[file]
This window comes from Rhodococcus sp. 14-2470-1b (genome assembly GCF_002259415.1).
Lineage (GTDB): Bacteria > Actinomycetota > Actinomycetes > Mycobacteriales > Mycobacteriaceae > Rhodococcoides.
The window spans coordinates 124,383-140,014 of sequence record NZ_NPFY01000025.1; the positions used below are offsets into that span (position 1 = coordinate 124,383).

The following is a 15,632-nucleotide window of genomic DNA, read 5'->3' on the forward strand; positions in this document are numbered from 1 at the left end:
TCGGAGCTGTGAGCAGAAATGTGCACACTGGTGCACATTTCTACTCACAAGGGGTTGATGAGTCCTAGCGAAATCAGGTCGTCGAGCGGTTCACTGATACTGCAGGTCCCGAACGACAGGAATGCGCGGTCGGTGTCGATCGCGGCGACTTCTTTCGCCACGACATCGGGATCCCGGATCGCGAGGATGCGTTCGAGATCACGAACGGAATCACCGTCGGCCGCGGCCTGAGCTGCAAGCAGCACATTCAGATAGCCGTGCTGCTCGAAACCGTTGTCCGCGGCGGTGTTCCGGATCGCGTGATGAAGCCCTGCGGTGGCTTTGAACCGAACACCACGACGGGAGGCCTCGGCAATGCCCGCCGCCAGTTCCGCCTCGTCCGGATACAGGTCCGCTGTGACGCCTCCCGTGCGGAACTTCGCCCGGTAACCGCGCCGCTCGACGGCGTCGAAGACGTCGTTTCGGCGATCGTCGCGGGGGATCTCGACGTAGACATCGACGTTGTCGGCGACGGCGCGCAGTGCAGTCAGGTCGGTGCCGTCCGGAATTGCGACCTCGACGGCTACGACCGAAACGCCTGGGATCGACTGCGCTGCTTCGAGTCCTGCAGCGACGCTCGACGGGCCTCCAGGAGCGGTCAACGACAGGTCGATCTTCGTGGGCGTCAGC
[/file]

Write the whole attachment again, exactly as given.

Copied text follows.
This window comes from Rhodococcus sp. 14-2470-1b (genome assembly GCF_002259415.1).
Lineage (GTDB): Bacteria > Actinomycetota > Actinomycetes > Mycobacteriales > Mycobacteriaceae > Rhodococcoides.
The window spans coordinates 124,383-140,014 of sequence record NZ_NPFY01000025.1; the positions used below are offsets into that span (position 1 = coordinate 124,383).

The following is a 15,632-nucleotide window of genomic DNA, read 5'->3' on the forward strand; positions in this document are numbered from 1 at the left end:
TCGGAGCTGTGAGCAGAAATGTGCACACTGGTGCACATTTCTACTCACAAGGGGTTGATGAGTCCTAGCGAAATCAGGTCGTCGAGCGGTTCACTGATACTGCAGGTCCCGAACGACAGGAATGCGCGGTCGGTGTCGATCGCGGCGACTTCTTTCGCCACGACATCGGGATCCCGGATCGCGAGGATGCGTTCGAGATCACGAACGGAATCACCGTCGGCCGCGGCCTGAGCTGCAAGCAGCACATTCAGATAGCCGTGCTGCTCGAAACCGTTGTCCGCGGCGGTGTTCCGGATCGCGTGATGAAGCCCTGCGGTGGCTTTGAACCGAACACCACGACGGGAGGCCTCGGCAATGCCCGCCGCCAGTTCCGCCTCGTCCGGATACAGGTCCGCTGTGACGCCTCCCGTGCGGAACTTCGCCCGGTAACCGCGCCGCTCGACGGCGTCGAAGACGTCGTTTCGGCGATCGTCGCGGGGGATCTCGACGTAGACATCGACGTTGTCGGCGACGGCGCGCAGTGCAGTCAGGTCGGTGCCGTCCGGAATTGCGACCTCGACGGCTACGACCGAAACGCCTGGGATCGACTGCGCTGCTTCGAGTCCTGCAGCGACGCTCGACGGGCCTCCAGGAGCGGTCAACGACAGGTCGATCTTCGTGGGCGTCAGC